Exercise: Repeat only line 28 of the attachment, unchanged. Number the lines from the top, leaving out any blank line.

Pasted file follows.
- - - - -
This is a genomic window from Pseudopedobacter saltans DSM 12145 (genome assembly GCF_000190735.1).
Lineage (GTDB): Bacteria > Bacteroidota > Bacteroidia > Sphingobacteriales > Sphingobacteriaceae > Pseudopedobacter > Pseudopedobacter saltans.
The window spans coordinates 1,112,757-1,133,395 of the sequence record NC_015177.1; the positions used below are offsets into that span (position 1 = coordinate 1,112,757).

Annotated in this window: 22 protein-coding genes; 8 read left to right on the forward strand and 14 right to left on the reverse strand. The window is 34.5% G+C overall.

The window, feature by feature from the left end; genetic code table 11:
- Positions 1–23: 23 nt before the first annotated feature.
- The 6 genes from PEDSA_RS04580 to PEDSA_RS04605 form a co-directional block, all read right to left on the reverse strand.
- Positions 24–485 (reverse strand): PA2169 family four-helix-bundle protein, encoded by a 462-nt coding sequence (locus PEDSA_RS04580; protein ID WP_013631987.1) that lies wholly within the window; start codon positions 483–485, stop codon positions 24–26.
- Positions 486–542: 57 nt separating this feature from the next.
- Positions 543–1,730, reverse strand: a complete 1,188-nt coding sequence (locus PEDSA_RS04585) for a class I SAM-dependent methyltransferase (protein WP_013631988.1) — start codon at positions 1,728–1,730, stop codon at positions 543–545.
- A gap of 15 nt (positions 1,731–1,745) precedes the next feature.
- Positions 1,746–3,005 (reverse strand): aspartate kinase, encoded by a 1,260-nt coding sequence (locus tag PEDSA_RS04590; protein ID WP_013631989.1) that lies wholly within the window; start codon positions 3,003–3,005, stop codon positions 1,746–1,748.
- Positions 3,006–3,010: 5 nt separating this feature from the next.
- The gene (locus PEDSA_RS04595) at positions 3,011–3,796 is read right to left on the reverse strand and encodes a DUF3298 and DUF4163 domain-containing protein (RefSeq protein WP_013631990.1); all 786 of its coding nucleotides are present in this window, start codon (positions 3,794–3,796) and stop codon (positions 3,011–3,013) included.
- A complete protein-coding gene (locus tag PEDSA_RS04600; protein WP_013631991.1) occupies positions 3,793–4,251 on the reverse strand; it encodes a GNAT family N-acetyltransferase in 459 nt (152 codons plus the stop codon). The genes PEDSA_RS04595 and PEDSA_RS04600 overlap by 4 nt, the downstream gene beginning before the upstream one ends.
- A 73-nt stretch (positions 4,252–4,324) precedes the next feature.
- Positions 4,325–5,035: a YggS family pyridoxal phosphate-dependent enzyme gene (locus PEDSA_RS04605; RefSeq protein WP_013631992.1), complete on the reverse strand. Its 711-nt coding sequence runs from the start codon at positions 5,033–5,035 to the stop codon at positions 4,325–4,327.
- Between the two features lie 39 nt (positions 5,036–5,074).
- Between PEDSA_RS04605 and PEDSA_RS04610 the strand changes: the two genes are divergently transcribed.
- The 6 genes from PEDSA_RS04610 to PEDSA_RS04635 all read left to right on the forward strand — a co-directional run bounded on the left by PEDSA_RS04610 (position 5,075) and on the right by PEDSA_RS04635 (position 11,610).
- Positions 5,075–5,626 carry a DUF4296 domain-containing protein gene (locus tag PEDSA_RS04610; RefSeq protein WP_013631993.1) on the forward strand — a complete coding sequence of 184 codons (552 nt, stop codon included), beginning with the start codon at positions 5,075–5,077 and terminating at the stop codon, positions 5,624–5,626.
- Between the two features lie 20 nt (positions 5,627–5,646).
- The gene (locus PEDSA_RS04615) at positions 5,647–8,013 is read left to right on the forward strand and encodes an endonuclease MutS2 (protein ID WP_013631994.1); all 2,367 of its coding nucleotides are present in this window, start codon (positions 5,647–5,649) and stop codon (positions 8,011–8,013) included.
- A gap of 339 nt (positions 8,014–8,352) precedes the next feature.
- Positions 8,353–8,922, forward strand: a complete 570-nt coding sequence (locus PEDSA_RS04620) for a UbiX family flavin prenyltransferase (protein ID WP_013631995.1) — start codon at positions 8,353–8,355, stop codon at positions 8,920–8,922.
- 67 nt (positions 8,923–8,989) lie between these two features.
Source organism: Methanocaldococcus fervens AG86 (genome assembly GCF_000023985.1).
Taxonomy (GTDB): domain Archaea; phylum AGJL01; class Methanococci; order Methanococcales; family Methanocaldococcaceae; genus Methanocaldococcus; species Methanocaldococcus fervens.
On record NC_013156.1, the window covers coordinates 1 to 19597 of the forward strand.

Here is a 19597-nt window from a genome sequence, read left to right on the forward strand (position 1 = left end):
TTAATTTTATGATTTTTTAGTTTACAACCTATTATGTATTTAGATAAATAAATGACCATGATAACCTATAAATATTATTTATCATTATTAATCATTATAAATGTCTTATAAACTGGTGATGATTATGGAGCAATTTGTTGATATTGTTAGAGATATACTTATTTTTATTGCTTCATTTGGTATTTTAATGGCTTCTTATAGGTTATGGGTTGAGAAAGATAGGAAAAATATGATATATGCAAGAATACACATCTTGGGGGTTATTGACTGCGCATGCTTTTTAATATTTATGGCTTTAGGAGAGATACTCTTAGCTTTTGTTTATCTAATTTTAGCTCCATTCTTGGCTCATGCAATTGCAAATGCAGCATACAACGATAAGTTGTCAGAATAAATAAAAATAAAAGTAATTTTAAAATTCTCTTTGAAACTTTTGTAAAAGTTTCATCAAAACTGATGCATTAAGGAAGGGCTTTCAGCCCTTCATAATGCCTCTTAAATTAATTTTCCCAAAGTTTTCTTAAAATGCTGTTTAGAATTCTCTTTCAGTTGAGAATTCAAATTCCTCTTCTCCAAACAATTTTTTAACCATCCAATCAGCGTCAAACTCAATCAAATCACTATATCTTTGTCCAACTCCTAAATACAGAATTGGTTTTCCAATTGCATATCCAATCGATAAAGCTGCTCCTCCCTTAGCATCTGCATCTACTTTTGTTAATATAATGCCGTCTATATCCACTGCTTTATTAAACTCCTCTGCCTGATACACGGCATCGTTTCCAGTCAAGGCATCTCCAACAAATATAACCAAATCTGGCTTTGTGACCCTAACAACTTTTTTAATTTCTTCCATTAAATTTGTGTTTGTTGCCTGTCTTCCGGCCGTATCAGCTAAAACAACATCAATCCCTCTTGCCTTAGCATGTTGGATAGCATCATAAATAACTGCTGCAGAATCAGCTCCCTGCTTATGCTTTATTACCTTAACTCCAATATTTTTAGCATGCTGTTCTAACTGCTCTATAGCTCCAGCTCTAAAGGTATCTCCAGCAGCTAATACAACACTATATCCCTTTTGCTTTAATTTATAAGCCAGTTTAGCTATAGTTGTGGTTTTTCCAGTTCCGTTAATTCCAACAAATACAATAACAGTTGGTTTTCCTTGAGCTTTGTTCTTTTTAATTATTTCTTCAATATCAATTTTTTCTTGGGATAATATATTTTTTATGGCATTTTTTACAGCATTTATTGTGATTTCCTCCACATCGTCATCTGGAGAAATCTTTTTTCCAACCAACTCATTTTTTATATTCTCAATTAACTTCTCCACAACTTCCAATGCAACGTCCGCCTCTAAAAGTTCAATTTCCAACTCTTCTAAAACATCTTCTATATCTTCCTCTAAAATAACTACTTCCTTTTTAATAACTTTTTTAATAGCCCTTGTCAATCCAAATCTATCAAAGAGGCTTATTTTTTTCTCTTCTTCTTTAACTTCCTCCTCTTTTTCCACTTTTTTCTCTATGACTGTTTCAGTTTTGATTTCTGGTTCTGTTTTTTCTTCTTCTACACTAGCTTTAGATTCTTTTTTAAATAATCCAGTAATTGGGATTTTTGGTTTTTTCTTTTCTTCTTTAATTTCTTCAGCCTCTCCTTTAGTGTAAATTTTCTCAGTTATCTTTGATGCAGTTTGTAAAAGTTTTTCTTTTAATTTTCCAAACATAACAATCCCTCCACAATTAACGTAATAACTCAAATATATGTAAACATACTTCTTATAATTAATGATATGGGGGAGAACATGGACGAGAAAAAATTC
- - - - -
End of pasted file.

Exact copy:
Taxonomy (GTDB): domain Archaea; phylum AGJL01; class Methanococci; order Methanococcales; family Methanocaldococcaceae; genus Methanocaldococcus; species Methanocaldococcus fervens.